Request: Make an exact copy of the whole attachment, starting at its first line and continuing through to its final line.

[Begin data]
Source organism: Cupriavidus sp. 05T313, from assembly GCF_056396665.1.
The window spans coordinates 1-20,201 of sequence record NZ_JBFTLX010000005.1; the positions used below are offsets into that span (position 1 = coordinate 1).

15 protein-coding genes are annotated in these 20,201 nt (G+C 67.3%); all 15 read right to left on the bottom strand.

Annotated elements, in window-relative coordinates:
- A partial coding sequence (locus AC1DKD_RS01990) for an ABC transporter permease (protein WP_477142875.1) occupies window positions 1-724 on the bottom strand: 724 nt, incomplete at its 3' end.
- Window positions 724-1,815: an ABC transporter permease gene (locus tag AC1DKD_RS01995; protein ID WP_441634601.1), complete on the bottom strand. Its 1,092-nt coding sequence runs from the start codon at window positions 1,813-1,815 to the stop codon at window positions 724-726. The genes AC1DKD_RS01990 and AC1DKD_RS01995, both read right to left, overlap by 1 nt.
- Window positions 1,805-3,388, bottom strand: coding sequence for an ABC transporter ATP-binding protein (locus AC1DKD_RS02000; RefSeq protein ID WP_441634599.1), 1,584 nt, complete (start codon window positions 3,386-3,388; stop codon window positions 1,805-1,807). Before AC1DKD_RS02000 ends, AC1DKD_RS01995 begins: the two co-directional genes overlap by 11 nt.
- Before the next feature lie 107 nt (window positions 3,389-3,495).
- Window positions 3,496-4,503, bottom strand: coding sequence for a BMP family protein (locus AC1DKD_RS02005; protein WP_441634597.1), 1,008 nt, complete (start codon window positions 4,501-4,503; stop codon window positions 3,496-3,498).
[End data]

Source organism: Cupriavidus sp. 05T313, from assembly GCF_056396665.1.
The window spans coordinates 1-20,201 of sequence record NZ_JBFTLX010000005.1; the positions used below are offsets into that span (position 1 = coordinate 1).

15 protein-coding genes are annotated in these 20,201 nt (G+C 67.3%); all 15 read right to left on the bottom strand.

Annotated elements, in window-relative coordinates:
- A partial coding sequence (locus AC1DKD_RS01990) for an ABC transporter permease (protein WP_477142875.1) occupies window positions 1-724 on the bottom strand: 724 nt, incomplete at its 3' end.
- Window positions 724-1,815: an ABC transporter permease gene (locus tag AC1DKD_RS01995; protein ID WP_441634601.1), complete on the bottom strand. Its 1,092-nt coding sequence runs from the start codon at window positions 1,813-1,815 to the stop codon at window positions 724-726. The genes AC1DKD_RS01990 and AC1DKD_RS01995, both read right to left, overlap by 1 nt.
- Window positions 1,805-3,388, bottom strand: coding sequence for an ABC transporter ATP-binding protein (locus AC1DKD_RS02000; RefSeq protein ID WP_441634599.1), 1,584 nt, complete (start codon window positions 3,386-3,388; stop codon window positions 1,805-1,807). Before AC1DKD_RS02000 ends, AC1DKD_RS01995 begins: the two co-directional genes overlap by 11 nt.
- Before the next feature lie 107 nt (window positions 3,389-3,495).
- Window positions 3,496-4,503, bottom strand: coding sequence for a BMP family protein (locus AC1DKD_RS02005; protein WP_441634597.1), 1,008 nt, complete (start codon window positions 4,501-4,503; stop codon window positions 3,496-3,498).